How to Import Data from Singaporean Banks

When you have the slightest care about your money but you can’t hire an accountant just yet, you’ll likely use a personal finance software to keep your budget in check. If you’re lucky enough that your software can communicate directly with your bank then half of your monthly reconciling work is done already. However the rest of us aren’t that lucky – including myself. If you find yourself juggling CSV files whenever you need to update your financial records, I might have a solution for you.


I have a number of bank accounts and a few credit cards to go with them. Yes, it’s probably a good idea to consolidate these into one, but in the course of my life I needed to open some bank accounts because they offer a good deal but there are some medium and long-term commitments (e.g. installment payments and mortgage) that are a big hassle to modify, hence I still keep the old accounts around. Some of these accounts are in my home country and that makes it easier if I need to send money to myself for use there or make payments to people in that country. Moreover the Singapore government has a pretty small limit of the money that they guarantee, hence it’s probably useful to split the money to mitigate the risk of the bank going under.

Every month or so I reconcile the balances of these accounts with the records in my personal finance software. None of these banks supports Open Financial Exchange (OFX) or Direct Connect – those are methods for personal finance applications to talk directly to the banks’ computers via the Internet and tend to be the domain of US banks. However being half a world away from the land of the free and home of the brave, none of the financial institutions that I use supports these protocols. I have to make do with their “export to CSV” functions, which are supposed to provide my transaction data that I can use in other applications – most notably personal finance software.

Bank Data Converter

The Problem

Whenever I use the “Download to CSV” function from my bank’s website, the resulting file can’t be used directly by my personal finance software. The reason is that none of these banks follow the CSV standard. That is, every line must contain a transaction record except the first line which may be the header row. Also every value needs to be separated by a comma (hence the term comma separated values – CSV) or otherwise enclosed with quotation marks. Furthermore the number of values in every line needs to be the same and follows the header declared in the first line.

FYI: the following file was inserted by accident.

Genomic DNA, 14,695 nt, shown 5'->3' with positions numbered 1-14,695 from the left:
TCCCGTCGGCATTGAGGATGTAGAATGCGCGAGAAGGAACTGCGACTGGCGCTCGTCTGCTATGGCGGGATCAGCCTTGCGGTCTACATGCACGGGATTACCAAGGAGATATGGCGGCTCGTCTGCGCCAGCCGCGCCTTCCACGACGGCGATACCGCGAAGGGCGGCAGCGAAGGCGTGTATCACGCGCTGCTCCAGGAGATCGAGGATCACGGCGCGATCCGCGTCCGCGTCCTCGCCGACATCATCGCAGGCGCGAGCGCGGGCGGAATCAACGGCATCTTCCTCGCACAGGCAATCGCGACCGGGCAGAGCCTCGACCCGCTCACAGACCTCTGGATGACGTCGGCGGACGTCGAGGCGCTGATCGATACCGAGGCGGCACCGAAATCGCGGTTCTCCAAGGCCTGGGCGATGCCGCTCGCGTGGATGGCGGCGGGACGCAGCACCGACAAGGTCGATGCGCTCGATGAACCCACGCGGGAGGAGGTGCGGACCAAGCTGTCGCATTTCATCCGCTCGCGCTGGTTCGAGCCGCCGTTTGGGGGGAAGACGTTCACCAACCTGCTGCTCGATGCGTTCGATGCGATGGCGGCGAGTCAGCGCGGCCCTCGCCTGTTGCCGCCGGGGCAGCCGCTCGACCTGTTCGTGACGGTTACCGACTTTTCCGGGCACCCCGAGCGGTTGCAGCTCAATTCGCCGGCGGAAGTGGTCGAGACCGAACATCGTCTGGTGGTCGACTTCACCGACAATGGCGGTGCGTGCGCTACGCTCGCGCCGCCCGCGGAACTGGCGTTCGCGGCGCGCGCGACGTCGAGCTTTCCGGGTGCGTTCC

However what I receive from these banks “export to CSV” is often quite different. There are always multiple header lines that are not comma separated. Some have blank lines between the records for no reason at all. Even worse, some others have transaction records that are unevenly split in multiple lines – some transactions are in two lines whereas some others are expressed in one line. This tend to choke my personal finance software that expects to import CSVs in a standard format. Because of this every month I need to edit these banks’ data dumps and massage them into a standard CSV format.

The Solution

After a while solving this problem manually, I grew wary and decided to invest a Sunday to write some programs that automatically does this for me. These scripts are to take in each account’s export dump for the month and converts it into a standard CSV format ready for import to my personal finance software. I’ve also made it open source so that you don’t need to write these scripts yourself and just use those scripts to help your monthly reconciliation. I name the project BankConverter and host it on Github.

Supported Formats

As of this writing these are the banks and account types that the scripts support.

  • DBS Savings Plus
  • OCBC 360 (savings account) and Frank (credit card)

There’s nothing special why only these Singapore banks are supported – they are merely the ones that I need to reconcile the most. You’re welcome to add support for your own banks and contribute to the code repository. 

Installation Guide

Follow the following steps to install the scripts. These steps are meant for the Mac or other Unix derivatives

  1. Install R along with dplyr and lubridate packages
  2. Download the BankConverter project from Github